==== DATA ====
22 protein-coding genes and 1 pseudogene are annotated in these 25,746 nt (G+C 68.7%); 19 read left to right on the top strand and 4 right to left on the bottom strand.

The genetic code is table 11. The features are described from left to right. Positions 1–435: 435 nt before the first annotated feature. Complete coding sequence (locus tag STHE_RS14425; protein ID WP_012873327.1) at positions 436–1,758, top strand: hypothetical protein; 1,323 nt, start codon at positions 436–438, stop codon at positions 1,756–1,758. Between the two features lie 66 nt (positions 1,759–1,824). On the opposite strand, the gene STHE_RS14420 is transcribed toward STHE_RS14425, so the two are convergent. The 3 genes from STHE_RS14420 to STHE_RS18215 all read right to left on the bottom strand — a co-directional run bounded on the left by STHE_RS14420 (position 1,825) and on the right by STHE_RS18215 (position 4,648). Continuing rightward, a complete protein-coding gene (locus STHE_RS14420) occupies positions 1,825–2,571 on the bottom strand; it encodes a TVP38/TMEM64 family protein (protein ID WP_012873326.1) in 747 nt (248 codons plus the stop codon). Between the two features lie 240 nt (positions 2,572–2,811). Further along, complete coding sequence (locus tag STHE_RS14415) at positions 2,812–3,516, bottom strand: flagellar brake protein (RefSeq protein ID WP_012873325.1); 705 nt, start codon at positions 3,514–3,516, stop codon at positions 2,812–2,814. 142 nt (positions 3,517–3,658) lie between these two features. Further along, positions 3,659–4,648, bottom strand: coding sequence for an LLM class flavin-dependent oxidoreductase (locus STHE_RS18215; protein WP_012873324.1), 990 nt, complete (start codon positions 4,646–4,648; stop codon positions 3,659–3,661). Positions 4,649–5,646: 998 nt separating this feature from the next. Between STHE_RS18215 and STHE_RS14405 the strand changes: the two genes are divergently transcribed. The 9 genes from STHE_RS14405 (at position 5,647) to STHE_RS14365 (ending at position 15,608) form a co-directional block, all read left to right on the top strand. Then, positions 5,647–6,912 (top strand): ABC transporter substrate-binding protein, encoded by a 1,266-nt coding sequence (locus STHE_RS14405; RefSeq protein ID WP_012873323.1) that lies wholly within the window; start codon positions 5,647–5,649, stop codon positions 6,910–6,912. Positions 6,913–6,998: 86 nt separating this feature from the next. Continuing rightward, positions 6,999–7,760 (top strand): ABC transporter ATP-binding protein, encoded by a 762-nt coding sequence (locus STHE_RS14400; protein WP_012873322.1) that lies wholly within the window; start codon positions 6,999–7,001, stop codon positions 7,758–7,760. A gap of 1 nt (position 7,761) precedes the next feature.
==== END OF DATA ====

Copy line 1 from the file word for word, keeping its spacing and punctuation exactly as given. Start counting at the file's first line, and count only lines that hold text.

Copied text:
22 protein-coding genes and 1 pseudogene are annotated in these 25,746 nt (G+C 68.7%); 19 read left to right on the top strand and 4 right to left on the bottom strand.